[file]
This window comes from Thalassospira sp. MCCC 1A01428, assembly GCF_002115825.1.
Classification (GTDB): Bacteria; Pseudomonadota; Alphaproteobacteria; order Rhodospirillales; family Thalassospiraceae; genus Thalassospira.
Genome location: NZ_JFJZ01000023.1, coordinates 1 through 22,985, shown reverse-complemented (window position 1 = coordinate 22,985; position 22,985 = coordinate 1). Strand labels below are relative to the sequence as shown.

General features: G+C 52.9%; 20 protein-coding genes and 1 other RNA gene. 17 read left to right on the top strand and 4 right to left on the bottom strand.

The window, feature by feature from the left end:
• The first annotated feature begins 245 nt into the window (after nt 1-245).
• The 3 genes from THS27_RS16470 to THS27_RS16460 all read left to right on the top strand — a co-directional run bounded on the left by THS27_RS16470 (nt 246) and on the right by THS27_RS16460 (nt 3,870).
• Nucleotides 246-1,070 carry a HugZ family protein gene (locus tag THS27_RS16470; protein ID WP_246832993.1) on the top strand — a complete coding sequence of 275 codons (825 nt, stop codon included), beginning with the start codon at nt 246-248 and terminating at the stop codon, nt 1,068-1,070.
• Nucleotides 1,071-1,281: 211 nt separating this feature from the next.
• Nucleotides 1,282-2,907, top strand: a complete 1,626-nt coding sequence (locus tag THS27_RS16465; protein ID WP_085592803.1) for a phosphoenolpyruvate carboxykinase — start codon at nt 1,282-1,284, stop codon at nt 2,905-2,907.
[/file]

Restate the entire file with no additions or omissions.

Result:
This window comes from Thalassospira sp. MCCC 1A01428, assembly GCF_002115825.1.
Classification (GTDB): Bacteria; Pseudomonadota; Alphaproteobacteria; order Rhodospirillales; family Thalassospiraceae; genus Thalassospira.
Genome location: NZ_JFJZ01000023.1, coordinates 1 through 22,985, shown reverse-complemented (window position 1 = coordinate 22,985; position 22,985 = coordinate 1). Strand labels below are relative to the sequence as shown.

General features: G+C 52.9%; 20 protein-coding genes and 1 other RNA gene. 17 read left to right on the top strand and 4 right to left on the bottom strand.

The window, feature by feature from the left end:
• The first annotated feature begins 245 nt into the window (after nt 1-245).
• The 3 genes from THS27_RS16470 to THS27_RS16460 all read left to right on the top strand — a co-directional run bounded on the left by THS27_RS16470 (nt 246) and on the right by THS27_RS16460 (nt 3,870).
• Nucleotides 246-1,070 carry a HugZ family protein gene (locus tag THS27_RS16470; protein ID WP_246832993.1) on the top strand — a complete coding sequence of 275 codons (825 nt, stop codon included), beginning with the start codon at nt 246-248 and terminating at the stop codon, nt 1,068-1,070.
• Nucleotides 1,071-1,281: 211 nt separating this feature from the next.
• Nucleotides 1,282-2,907, top strand: a complete 1,626-nt coding sequence (locus tag THS27_RS16465; protein ID WP_085592803.1) for a phosphoenolpyruvate carboxykinase — start codon at nt 1,282-1,284, stop codon at nt 2,905-2,907.